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Stunning! I'm always so surprised to hear dob planetary imagers. But it is more and more apparent that it's not that hard to do 

 

Well done

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An excellent capture! Thank you for posting this!

An Astrodon filter, this? Very interesting to me. As I have it's ancestor - the Schuler Venus-UV. And with a neodymium also - very interesting, too.

Keep going, please,

Dave

 

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21 hours ago, Radec said:

Absolute stocker of an image. Impressive amount of detail. Who says size doesn't matter.....?

For planetary detail, especially when imaging through filters like a UV filter, size definitely counts, not so much the focal Length, but the aperture Girth is what delivers the pleasant high detail results. Focal Length can be compensated for. :-)

 

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19 hours ago, Tyson M said:

Stunning! I'm always so surprised to hear dob planetary imagers. But it is more and more apparent that it's not that hard to do 

 

Well done

It's a GOTO tracking dob, and at high powers that definitely makes a massive difference. At the FL I imaged, without tracking, it would be a lot more difficult to image since I don't think the planet would be in the FOV for more than 10 seconds.

Tracking helps with not only capture of a reasonable amount of frames but keeping the planet within the frame for long enough to hit the focus spot on.

 

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5 hours ago, Dave In Vermont said:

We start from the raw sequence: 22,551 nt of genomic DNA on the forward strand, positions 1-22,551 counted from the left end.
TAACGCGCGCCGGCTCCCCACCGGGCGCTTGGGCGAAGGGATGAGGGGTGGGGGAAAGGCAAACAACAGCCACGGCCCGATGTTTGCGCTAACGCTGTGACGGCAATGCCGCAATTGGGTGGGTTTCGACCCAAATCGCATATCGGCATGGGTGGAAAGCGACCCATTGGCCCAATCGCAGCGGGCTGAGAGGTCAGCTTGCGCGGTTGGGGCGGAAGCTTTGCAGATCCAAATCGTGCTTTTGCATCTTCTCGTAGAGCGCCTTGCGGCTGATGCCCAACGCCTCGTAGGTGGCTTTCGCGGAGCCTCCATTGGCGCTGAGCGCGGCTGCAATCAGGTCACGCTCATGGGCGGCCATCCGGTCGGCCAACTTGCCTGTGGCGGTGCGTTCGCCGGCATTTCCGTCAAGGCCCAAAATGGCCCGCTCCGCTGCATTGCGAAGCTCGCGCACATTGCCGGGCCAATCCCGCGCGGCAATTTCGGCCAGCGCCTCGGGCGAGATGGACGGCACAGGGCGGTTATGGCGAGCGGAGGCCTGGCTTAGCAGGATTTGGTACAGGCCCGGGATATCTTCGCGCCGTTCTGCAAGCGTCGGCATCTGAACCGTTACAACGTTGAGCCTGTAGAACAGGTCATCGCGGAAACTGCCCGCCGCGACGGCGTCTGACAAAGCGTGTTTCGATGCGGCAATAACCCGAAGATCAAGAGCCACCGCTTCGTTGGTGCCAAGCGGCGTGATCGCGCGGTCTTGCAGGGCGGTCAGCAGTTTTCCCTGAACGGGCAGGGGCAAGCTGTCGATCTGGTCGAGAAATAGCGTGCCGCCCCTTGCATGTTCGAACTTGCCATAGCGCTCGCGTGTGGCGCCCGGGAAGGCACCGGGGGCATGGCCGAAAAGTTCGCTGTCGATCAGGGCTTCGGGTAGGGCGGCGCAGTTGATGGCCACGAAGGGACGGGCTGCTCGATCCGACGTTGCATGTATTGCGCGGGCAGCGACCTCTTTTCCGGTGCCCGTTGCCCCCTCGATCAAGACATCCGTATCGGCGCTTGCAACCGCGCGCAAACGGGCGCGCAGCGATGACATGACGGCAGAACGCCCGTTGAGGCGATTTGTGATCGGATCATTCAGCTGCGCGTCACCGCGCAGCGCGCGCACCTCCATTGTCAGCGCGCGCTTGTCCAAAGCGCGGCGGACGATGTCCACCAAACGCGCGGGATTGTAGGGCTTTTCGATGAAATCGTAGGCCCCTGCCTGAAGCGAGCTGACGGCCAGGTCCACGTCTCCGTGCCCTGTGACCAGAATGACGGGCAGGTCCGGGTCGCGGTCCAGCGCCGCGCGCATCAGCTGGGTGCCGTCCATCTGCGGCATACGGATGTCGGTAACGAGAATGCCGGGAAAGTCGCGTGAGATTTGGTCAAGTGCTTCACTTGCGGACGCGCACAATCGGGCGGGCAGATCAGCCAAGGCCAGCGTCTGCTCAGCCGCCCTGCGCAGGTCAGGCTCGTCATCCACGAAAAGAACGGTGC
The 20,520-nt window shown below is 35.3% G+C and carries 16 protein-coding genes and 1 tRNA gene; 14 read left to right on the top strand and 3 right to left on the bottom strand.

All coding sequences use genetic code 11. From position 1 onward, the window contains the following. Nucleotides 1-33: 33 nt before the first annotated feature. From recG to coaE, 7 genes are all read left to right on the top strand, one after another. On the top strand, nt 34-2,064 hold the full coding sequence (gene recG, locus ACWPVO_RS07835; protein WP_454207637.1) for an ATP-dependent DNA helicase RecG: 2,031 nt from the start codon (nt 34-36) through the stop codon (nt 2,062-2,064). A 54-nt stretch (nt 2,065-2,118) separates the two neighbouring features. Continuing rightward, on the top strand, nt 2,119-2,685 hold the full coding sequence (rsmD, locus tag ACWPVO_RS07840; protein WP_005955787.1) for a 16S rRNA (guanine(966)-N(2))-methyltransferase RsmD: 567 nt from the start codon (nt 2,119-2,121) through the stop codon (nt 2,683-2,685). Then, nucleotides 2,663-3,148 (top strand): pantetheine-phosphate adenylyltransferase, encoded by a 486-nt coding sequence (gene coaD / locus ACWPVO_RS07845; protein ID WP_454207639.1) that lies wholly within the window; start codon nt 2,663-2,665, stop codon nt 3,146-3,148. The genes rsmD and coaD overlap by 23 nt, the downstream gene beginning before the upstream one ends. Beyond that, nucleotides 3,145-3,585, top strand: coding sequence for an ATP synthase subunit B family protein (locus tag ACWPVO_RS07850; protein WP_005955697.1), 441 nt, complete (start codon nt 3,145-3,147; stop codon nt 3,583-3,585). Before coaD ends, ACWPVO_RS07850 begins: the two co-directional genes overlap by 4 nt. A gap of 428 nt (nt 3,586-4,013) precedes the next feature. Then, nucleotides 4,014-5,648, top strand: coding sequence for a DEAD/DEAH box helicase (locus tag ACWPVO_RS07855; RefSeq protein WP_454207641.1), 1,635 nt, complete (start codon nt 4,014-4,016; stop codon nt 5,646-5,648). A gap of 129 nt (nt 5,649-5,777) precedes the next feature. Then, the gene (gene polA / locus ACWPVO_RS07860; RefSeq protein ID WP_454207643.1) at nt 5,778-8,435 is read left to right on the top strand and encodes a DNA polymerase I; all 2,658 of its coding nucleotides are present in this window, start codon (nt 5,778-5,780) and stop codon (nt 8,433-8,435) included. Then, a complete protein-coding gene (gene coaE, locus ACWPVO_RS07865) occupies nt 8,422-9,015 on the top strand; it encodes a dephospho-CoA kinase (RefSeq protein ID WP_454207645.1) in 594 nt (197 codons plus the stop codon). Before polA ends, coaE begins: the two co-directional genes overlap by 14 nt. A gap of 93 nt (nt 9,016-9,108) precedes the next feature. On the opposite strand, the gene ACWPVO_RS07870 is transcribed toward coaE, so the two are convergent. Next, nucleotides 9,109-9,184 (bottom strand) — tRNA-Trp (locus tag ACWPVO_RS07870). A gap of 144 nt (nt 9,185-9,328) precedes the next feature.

An excellent capture! Thank you for posting this!

An Astrodon filter, this? Very interesting to me. As I have it's ancestor - the Schuler Venus-UV. And with a neodymium also - very interesting, too.

Keep going, please,

Dave

 

Yeah, it's a Astrodon UVenus filter. The Baader neodymium filter stacked with the green filter basically adds a bit of contrast and cuts out any IR leak.

I intend to keep going... I'm hoping to get a few more opportunities to image Venus as it approaches the crescent phase and greatest eastern elongation on 12th January, and perhaps get more detail.. see how far this "rabbit hole goes". What I'm looking forward to imaging are Jupiter, Saturn and, in 2018, Mars. I wonder how much more detail the 14" dob will capture when comparing to the images I got through the 8SE.

 

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I had another go at imaging Venus on 23rd December, but straight away I saw that the seeing was nowhere near as good as on the 17th. I imaged anyway but I could not get any detail so the image turned out to be quite bland, still, I think it looks OK.

One thing I noticed while processing the 23rd Dec data was that when I used just the UV for blue and IR for red data, while for green using a 50% mix of them both I had a crisper image, so I reprocessed the Venus image from 17th Dec and there is a bit more cloud detail visible.

 

Venus IRUV 17Dec2016.JPG

Venus IRUV 23Dec2016.JPG